Review: Xanadu Next

Nostalgia is easy but can be hard to justify. There were a lot of terrible games mixed in with the good ones, but by sheer volume spread out over fifteen years there was a lot to look back on fondly from the PS1/PS2 era. Xanadu Next is an action/RPG that can hang with the bet of those games, primarily because it came out right in the heart of the PS2 era. It was originally for Windows PC, although Japan-only, but somehow made an appearance on N-Gage in the US and Europe. The PC version has been given a tiny little upgrade to run on modern systems and, while it’s obviously a graphics refugee from a decade ago and desperately needs better controller support, Xanadu Next is a brand-new nostalgia trip that would have justified the fond memories.

A former knight and the young scholar he’s guarding are tracking down the mystery of a castle that appears in the lake mists, its bell ringing out across the waters. After settling into a room at the inn in the island’s only town, the knight starts poking around the recently-discovered nearby ruins. The entire island is covered in the run-down remains of an ancient history, but the town gates are locked so a simple tutorial dungeon is as good a place to start as any. After finding the relic in the heart of the ruins, though, the knight is cut down by a mysterious rival, left for dead and only barely surviving thanks to an iron constitution and the intervention of the local priestess. He’s now living on borrowed time, and if the knight doesn’t find the legendary Dragonslayer sword then it’s all for nothing. Grim as the outlook may be, he’s got enough time to explore all the island’s secret dungeons and learn its mysterious past, which might allow survival provided the apocalyptic evil from Xanadu’s past doesn’t wake up.

That’s something to worry about later, though.  The knight just got his head handed to him (almost literally) by someone far less powerful than a demon, so the first thing to do is level up a bit while exploring the island.  Xanadu Next is an action RPG with light puzzle elements, so leveling up means hitting a whole lot of monsters with sword, axe, bludgeon, or the occasional blast of magic.  Every defeated monster adds to the weapon proficiency skill, which starts at zero for each one but can raise all the way up to 200%.  Each weapon has a skill built into it, and when equipped at a low proficiency you’ve got full access to the skill for as long as you’re wielding it.  Get to 100% and not only does the overall damage with that weapon raise but the skill is permanently added to the knight’s available arsenal, with the disclaimer that you can only have four skills running at once.  The four slots also include magic, so it’s important to choose carefully.  Having a couple of passive skills that run silently in the background, maybe with one increasing gold and another enhancing damage when attacking from behind, is all very nice, but sometimes you just need to blast out a string of fireballs or gain a little room with a spin-attack.  Every magic spell and active skill can be used a set number of times before it runs out of uses, but a good night’s rest back at the inn or finding one of the rare save points tops them off again, good as new.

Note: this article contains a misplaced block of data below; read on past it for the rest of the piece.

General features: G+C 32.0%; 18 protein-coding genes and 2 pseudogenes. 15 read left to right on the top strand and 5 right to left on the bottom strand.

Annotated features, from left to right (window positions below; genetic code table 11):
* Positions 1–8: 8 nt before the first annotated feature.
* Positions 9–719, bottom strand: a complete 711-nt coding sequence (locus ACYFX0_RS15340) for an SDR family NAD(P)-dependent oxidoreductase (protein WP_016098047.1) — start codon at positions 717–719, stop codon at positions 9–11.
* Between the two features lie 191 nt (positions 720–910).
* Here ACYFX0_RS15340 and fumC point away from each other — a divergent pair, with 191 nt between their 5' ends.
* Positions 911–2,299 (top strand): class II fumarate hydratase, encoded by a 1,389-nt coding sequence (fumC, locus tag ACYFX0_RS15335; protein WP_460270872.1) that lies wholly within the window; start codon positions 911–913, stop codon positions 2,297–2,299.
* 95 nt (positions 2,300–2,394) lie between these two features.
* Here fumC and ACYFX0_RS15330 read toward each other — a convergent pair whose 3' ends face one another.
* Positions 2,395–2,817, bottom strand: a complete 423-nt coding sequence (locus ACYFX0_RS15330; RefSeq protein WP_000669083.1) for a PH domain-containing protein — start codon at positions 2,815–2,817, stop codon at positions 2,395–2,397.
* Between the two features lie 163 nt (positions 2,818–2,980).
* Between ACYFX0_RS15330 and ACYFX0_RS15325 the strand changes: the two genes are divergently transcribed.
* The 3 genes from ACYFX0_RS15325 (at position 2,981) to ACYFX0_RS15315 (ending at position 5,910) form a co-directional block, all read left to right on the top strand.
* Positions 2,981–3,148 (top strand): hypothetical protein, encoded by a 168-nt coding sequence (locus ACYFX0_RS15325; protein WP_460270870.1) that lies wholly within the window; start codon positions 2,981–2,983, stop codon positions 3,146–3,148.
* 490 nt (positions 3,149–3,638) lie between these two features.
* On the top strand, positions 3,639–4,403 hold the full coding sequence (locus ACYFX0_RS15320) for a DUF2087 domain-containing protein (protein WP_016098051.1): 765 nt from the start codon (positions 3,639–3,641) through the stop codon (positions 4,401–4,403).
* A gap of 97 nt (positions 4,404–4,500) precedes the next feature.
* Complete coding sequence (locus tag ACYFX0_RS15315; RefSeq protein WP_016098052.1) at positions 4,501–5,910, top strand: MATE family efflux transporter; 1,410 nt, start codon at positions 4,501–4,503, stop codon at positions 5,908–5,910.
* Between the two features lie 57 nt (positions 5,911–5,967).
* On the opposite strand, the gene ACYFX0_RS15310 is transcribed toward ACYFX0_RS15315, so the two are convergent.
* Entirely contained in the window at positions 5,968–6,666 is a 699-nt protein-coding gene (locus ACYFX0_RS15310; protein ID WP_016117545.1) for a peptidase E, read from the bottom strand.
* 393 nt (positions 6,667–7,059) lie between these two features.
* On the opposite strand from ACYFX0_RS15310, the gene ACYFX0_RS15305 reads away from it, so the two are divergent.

After a few lively rounds of monster-beatings it’s time to level up, which isn’t as instantly-useful as it normally is. The level is just a number until you hit the church to allocate points, six per level to spread out over five stats. It doesn’t sound like much but each point is a significant upgrade in the statistic’s strength, and another step on the way to better equipment. Each weapon, shield, helm, and body armor has a requirement that has to be met before it can be equipped, so if you’ve found a killer sword with a Strength requirement of 20 while you’ve only got 18 points in there then it needs to be saved for later. There aren’t that many different types of weapons and armor, but they show up just often enough that each level-up should allow a new piece of equipment. This is important because it directly affects how you grind the dungeons.